Lessons: Prov. 4:10-23, Gal. 5:16-24, Luke 17:11-19
Hymns: LSB 902, 737, 544, 820, 791
Grace, mercy, and peace to you from God our Father and our Lord and Savior, Jesus Christ. Amen.
In Luke 9:51, St. Luke writes, “When the days drew near for Him to be taken up, [Jesus] set His face to go to Jerusalem.” In today’s Gospel, Luke reiterates that Jesus is on His way to Jerusalem. He will be taken up on the cross to redeem all mankind from sin.
Because Jesus is passing along between Samaria and Galilee, He still has a long way to travel before arriving in Jerusalem. On this occasion, as Jesus is approaching a village, He meets ten men who are lepers. They suffered from a skin disease that was contagious, often painful, and sometimes fatal.
These men suffered a great affliction. They did not choose to bear this suffering, but it was placed upon them. Because of their leprosy, they were separated from society—quarantined and considered ceremonially unclean. Despite the great affliction they faced, something else happened to them. Their prejudices were removed.
It is probably safe to say that all people have prejudices. Differences in cultures and skin color are obvious. But the rich can be prejudiced against the poor and the poor against the rich. The agile against the clumsy, the artist against the engineer, the educated against the uneducated, and so on.
The various prejudices one has are often removed during times of affliction. Our country came together with great unity when 9/11 happened. The Samaritans and Jews were at odds with one another but when these men were afflicted with leprosy, they were no longer opposed to each other. Instead, they banded together. If someone is holding your hand, keeping you from falling off a ledge, you’ll never think of all the things that you would normally allow yourself to be divided from that person. None of that would matter for, in fact, our prejudices are just that—while deep seated and heartfelt, they are temptations of Satan—tools of the Devil to divide those who are supposed to love one another. May God send us afflictions to tear us away from our sinful prejudices!
And even more so, may we heed the Word of God, for we should not have to be afflicted so that we finally believe and practice what Scripture teaches. In the Church in Corinth, some were bragging about their own talents and putting others down. In response, Paul taught there are diversities of gifts but the same spirit. There are different kinds of service, but the same Lord. Let me read to you a portion of 1 Cor. 12:12-27, “Just as a body, though one, has many parts, but all its many parts form one body, so it is with Christ. For we were all baptized by one Spirit so as to form one body—whether Jews or Gentiles, slave or free—and we were all given the one Spirit to drink. Even so the body is not made up of one part but of many. Now if the foot should say, ‘Because I am not a hand, I do not belong to the body,’ it would not for that reason stop being part of the body. And if the ear should say, ‘Because I am not an eye, I do not belong to the body,’ it would not for that reason stop being part of the body. If the whole body were an eye, where would the sense of hearing be? If the whole body were an ear, where would the sense of smell be? But in fact God has placed the parts in the body, every one of them, just as he wanted them to be. If they were all one part, where would the body be? As it is, there are many parts, but one body. The eye cannot say to the hand, ‘I don’t need you!’ And the head cannot say to the feet, ‘I don’t need you!’ On the contrary, those parts of the body that seem to be weaker are indispensable… God has put the body together, giving greater honor to the parts that lacked it, so that there should be no division in the body, but that its parts should have equal concern for each other. If one part suffers, every part suffers with it; if one part is honored, every part rejoices with it. Now you are the body of Christ, and each one of you is a part of it.” As descendants of Adam and Eve, we are all related. We have all inherited the sin of Adam and we all have access to our Father in Heaven through Christ who served as the Lamb of God to take away the sin of the world. Therefore, we don’t look at others with prejudice, but we rejoice in their various talents and gifts.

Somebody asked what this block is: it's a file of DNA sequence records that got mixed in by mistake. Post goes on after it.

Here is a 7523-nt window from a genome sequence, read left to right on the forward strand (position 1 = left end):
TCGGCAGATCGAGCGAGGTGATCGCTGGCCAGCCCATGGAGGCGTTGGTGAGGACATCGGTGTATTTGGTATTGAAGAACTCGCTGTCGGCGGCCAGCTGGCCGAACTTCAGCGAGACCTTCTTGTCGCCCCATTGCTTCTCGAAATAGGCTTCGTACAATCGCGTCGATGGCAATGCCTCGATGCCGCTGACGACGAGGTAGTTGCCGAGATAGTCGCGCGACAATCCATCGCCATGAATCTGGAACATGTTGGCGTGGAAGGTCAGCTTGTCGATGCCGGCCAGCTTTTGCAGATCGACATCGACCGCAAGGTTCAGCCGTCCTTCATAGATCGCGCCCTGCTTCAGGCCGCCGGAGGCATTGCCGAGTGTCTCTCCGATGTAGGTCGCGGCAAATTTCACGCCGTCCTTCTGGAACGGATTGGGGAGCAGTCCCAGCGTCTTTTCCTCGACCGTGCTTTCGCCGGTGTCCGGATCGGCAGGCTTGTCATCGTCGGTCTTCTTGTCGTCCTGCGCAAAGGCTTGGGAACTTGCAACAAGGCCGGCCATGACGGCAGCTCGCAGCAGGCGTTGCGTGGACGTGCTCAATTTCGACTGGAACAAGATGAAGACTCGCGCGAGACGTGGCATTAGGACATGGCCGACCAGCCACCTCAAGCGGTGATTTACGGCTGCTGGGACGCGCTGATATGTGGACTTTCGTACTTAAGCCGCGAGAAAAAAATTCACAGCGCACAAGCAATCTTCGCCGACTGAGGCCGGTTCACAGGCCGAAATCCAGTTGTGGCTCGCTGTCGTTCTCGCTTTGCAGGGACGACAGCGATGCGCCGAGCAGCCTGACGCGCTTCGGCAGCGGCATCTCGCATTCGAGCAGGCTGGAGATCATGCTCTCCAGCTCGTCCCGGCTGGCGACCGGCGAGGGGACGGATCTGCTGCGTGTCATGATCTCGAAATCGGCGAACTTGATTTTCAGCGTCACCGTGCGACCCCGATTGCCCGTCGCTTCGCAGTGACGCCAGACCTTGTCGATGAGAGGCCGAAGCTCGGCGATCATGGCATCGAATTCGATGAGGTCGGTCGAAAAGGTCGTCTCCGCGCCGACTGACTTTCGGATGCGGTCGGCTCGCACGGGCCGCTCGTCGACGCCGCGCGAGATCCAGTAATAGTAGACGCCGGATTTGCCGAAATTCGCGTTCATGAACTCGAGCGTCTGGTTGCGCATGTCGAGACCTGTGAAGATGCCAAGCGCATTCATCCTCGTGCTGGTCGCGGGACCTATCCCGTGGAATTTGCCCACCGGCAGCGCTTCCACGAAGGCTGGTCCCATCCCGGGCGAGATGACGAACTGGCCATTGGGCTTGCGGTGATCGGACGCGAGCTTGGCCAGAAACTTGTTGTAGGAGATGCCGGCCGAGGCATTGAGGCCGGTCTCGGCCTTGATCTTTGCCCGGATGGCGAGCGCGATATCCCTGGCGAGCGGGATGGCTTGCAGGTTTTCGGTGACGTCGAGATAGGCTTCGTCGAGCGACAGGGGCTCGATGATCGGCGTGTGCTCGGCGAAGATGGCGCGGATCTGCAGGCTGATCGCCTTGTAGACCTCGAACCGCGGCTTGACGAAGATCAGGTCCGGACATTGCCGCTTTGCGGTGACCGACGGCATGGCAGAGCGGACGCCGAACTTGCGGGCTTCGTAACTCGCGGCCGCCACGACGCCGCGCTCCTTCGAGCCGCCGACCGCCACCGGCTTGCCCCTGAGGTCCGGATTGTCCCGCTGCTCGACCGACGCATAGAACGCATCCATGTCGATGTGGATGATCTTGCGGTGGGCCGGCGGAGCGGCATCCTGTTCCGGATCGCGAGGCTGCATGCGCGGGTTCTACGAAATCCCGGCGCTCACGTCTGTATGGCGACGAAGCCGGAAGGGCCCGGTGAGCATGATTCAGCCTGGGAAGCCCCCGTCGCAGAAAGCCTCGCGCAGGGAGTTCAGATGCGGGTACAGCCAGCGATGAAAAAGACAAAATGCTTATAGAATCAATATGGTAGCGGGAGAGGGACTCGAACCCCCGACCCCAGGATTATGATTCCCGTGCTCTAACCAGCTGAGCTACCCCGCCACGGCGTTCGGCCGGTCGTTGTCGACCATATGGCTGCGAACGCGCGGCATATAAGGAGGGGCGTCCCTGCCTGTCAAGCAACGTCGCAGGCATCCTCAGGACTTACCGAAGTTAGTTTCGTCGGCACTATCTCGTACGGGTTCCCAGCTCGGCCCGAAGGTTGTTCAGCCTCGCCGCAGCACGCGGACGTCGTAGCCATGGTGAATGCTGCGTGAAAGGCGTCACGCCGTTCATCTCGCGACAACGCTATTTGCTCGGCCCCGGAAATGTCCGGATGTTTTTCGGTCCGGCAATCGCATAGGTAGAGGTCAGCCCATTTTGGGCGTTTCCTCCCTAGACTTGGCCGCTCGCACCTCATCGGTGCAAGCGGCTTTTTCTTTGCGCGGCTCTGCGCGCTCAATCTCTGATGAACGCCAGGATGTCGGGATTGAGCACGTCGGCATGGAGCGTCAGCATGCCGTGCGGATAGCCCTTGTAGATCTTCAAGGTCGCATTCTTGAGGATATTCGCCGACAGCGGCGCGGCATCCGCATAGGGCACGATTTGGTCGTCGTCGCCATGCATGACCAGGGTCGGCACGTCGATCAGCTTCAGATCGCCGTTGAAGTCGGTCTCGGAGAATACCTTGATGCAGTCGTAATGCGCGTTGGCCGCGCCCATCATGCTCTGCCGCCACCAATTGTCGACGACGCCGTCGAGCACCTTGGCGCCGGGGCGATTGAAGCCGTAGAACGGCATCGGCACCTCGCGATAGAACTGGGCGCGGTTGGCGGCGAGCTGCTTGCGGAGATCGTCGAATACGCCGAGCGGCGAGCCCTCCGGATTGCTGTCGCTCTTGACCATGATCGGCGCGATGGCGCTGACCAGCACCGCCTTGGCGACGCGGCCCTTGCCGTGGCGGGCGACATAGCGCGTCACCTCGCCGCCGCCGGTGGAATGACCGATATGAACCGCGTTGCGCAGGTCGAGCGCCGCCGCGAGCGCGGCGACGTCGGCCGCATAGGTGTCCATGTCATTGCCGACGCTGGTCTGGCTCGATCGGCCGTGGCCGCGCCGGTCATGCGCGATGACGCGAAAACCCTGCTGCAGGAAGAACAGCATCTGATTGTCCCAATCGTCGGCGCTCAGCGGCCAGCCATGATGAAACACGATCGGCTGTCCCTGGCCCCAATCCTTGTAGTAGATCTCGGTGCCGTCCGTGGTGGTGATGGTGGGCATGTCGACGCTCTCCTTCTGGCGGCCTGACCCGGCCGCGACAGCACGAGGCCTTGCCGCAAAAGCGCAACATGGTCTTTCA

In today’s Gospel, there are ten men with leprosy, some Jews and at least one Samaritan. They “lifted up their voices, saying, ‘Jesus, Master, have mercy on us.’” These men wanted mercy from God, but sadly, most of them didn’t particularly want God. Once they got what they wanted, they no longer desired the One who gave it to them.
This matches what many people think religion is all about. When they need something, they go find God, they get what they need, and they go their way. To them, God is just a vending machine which dispenses things out when they need it, to be ignored at all other times.
In this type of religion, Jesus is nothing. He’s no Savior. He’s not needed to be trusted. For who needs a sacrificial Lamb when all we’re concerned about is the here and now? Who needs someone to deliver you from your sin and eternal death when you only need God to bail you out of something really bad or help you through a time of great uncertainty or distress?
Shockingly, the ten lepers all departed when Jesus said, “Go and show yourselves to the priests.” Luke doesn’t indicate that they were healed that very instant. Instead, Luke reports, “And as they went they were cleansed.”